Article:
Creating Classroom Behavioral Expectations
The Classroom Management simulations are multimedia, interactive case studies that give you an opportunity to make complex decisions about how best to handle classroom situations you will need to master in order to be an effective educator. Each Simulation presents a series of four scenarios that require you to choose from a set of possible decisions. The program provides you with detailed feedback on their choices. The ten Simulations address the following areas:
The sense of safety, structure, and caring students experience in their school and classroom is a significant factor influencing positive student behavior and academic achievement. Years of research and practice, including recent work associated with the Positive Behavior Support approach, indicate that classrooms and schools where students are systematically taught school behaviors that enhance a calm, supportive learning environment have fewer student behavior problems and higher student academic success.
You are told that the class you will be teaching has a reputation for students demonstrating a high rate of behavior that disrupts the learning environment. You know this is a culturally and academically diverse group of students, many of whom are relatively new to the school community. You decide that rather than dread this year, you have been provided with an opportunity to enhance your skills in working with students to create a positive, supportive classroom community, but you’re not sure where to start. What do you do?
Option 1. Ask the principal if, in order to help you make this a positive year for all students in the grade level, she will re-assign certain students in your class to another teacher. Once this has been done, you will have a reasonable chance to develop a positive classroom environment.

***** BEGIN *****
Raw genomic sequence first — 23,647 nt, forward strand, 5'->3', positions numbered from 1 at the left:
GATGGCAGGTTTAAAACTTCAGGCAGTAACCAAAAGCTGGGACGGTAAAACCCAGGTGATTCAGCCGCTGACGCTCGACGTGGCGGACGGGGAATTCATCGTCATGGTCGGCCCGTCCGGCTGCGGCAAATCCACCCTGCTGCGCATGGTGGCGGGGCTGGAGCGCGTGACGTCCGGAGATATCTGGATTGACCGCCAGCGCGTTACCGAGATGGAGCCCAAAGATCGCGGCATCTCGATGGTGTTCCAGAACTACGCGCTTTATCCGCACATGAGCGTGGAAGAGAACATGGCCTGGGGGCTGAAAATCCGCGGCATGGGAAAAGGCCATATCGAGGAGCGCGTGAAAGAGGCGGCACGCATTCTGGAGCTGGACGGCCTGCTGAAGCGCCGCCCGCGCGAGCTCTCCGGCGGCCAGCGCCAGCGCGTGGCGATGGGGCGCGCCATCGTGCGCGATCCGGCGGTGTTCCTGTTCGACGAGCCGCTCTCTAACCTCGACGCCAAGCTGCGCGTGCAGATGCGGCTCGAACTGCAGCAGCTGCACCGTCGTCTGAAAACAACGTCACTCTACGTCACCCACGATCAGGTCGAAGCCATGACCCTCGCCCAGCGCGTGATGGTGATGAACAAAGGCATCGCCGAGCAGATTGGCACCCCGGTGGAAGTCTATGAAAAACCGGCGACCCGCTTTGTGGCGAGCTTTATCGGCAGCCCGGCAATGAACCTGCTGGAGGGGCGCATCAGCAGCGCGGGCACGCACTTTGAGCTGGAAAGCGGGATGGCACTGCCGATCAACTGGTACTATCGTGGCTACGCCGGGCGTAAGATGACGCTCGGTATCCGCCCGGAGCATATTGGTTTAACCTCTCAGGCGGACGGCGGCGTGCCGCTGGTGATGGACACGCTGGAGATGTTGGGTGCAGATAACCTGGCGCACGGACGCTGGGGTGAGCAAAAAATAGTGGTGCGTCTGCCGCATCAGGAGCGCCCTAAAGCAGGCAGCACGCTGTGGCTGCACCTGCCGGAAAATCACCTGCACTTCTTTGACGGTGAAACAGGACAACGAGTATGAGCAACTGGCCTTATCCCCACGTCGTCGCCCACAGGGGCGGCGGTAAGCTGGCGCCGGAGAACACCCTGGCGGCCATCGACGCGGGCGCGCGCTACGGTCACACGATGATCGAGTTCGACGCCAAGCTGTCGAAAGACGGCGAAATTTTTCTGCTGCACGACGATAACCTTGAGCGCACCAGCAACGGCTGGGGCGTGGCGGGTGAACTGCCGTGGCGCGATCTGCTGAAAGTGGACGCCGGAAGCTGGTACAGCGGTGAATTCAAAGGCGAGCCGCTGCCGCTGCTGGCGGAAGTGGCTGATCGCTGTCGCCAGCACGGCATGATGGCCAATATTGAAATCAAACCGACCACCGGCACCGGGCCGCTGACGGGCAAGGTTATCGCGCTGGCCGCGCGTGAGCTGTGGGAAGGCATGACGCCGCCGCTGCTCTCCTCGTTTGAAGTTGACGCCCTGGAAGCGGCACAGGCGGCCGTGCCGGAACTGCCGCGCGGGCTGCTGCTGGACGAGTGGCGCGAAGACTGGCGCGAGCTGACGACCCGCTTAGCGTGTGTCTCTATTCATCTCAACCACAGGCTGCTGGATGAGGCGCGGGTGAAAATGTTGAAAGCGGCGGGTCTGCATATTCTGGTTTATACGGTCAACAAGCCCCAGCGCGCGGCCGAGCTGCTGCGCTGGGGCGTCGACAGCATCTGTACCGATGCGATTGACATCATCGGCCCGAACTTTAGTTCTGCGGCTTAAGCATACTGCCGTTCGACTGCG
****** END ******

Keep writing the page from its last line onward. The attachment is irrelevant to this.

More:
Option 2. Meet with the principal to discuss your concerns and find out what she has planned regarding schoolwide efforts to help all students understand and commit to behaviors that will support the learning of all students. You decide to allow students to learn appropriate school behaviors during a schoolwide assembly and support these in your classroom.
Option 3. You do some reading in the area of creating positive learning environments and discover four key areas of research: (1) the importance of working with students to create behavior standards supporting a safe, well-organized learning environment, (2) the value of creating a sense of community among students, (3) the role positive teacher-student relationships play in creating a safe, supportive learning environment, and (4) the value of having students actively engaged in and successful at meaningful learning activities. While you view all four areas as important, you believe you have a history of establishing positive relationships with your students and engaging them in meaningful learning, so you decide to focus on helping students learn and commit to behavior standards that will support learning and provide a foundation for positive interactions in your classroom.